Peggy Sanders: Times on the farm and ranch are proving to be tougher than ever
How are ranchers and farmers in parts of the country faring through the terrible drought? Will they quit farming and ranching voluntarily? Not on your life.
For some, unfortunately, it will be their last year. Reading the advertisements for livestock auctions tells the story: “Selling due to the drought.”
On a normal year, ranchers rarely sell herds of mother cows, just a few here and there when cows become less productive. Sure, there are herd dispersals due to retirement, ill health or death, but those are more-or-less planned events.
At this time the Kalamath National Forest and a vast number of private land and other forests in far northern California and in Oregon are on fire. Homes are gone; pastures and trees have been decimated. When loggers were allowed to work, the trees were thinned on a regular basis and bug infestations were spotted early enough for treatment to be effective, allowing for healthy, growing forests. Then, pine beetles moved in, but apparently were not recognized until they were well ensconced in the forest. Now the trees are dead and dying, creating the perfect opportunity for the raging fires.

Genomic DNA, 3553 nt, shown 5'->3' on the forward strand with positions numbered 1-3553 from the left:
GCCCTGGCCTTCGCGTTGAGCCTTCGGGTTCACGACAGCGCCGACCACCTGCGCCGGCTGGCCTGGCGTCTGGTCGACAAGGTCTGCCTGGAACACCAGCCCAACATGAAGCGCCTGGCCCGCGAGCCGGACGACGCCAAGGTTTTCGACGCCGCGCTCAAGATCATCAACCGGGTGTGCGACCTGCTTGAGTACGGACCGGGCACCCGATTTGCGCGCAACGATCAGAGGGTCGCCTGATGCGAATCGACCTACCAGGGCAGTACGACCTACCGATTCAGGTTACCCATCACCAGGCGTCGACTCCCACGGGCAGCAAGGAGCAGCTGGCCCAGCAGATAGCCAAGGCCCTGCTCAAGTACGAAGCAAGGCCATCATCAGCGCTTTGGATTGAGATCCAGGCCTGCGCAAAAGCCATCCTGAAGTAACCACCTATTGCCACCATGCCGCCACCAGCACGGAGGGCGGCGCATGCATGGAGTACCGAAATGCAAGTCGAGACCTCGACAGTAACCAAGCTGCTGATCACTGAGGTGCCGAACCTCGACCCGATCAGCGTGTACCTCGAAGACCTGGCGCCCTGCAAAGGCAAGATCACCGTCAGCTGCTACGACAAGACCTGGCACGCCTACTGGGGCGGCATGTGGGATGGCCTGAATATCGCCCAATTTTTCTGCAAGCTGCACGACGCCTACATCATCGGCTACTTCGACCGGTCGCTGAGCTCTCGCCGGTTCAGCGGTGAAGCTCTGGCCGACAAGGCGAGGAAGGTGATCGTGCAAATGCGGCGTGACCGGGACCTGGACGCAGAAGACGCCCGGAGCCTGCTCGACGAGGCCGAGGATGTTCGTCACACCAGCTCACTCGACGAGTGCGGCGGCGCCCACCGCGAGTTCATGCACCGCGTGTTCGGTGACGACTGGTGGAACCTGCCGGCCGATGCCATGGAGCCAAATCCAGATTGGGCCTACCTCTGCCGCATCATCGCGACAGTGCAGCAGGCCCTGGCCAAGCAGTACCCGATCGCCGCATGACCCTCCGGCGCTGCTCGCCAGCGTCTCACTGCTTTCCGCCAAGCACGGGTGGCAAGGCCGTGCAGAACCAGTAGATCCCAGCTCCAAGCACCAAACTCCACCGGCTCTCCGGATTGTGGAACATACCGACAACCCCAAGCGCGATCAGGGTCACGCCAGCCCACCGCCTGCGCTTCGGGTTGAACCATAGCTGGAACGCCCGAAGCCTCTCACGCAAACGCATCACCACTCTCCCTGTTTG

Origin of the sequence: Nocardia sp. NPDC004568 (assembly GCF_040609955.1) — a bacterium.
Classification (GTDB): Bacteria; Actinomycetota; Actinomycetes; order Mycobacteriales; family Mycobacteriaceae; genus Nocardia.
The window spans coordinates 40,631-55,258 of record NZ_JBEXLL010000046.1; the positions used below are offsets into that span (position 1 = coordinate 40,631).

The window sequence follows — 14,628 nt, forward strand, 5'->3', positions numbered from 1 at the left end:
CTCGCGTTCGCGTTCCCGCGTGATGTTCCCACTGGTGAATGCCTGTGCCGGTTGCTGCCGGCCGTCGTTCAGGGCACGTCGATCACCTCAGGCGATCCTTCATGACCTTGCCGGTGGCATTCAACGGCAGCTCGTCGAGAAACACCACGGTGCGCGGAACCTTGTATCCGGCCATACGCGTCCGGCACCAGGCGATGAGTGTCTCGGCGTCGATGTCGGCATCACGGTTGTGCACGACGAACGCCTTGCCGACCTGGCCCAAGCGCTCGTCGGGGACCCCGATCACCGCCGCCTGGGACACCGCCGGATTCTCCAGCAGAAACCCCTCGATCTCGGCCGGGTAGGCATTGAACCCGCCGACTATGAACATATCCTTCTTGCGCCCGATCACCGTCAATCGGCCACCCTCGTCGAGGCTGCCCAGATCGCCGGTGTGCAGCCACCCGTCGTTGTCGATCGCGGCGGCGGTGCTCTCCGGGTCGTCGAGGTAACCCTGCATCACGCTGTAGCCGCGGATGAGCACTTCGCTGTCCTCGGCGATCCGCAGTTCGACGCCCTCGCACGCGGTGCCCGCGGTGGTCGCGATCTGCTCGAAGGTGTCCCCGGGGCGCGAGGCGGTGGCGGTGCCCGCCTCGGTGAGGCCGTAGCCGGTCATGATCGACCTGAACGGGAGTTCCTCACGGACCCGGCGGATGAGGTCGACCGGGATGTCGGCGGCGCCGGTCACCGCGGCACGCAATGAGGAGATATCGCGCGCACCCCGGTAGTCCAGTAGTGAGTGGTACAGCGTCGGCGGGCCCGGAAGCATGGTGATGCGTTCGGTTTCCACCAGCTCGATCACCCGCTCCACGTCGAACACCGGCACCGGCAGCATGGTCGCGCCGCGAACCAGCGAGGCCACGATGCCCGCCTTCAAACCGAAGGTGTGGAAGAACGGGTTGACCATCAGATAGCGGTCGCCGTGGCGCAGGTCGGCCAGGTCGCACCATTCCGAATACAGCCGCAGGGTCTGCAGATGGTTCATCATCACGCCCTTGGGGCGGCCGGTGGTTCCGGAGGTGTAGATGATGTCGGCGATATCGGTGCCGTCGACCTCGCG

Blessed are the farmers who irrigate farms and ranches, for they can usually feed their cows.
A few ranchers are spending the money and buying enough hay to keep going through this fall and winter. For ranchers who have spent several years building herd numbers, and more importantly, herd genetics, selling out is heartbreaking. When a drought as severe and geographically far reaching as this one occurs, good cattle that might have otherwise been purchased by another rancher may instead be turned into hamburger.
It is the future generations of calves that will be missed and mourned. Once the mammas are gone, there will be no more babies, and no more income.
This year there was hail, which damages corn and sets it back in development; that is what happened to our corn. Our neighbors and others throughout the vast midsection of the country were wiped out by hail.
Calling it quits on the land has a devastating trickle-down effect. That means no harvest, which affects the implement dealer, the fuel supplier and on down the line in rural areas. As summer ended, more farm and ranch kids got their back-to-school clothes at second-hand stores. The agricultural community is living the adage, “make do, or do without.”
Ranchers and farmers like to tell themselves that they are a tough lot who do their best work when left to their own resources. But as the summer winds down, and the drought continues they do all have to be tougher than anyone thought possible for a long, long time.
As farmers and ranchers have said eternally, “Next year will be better.” ❖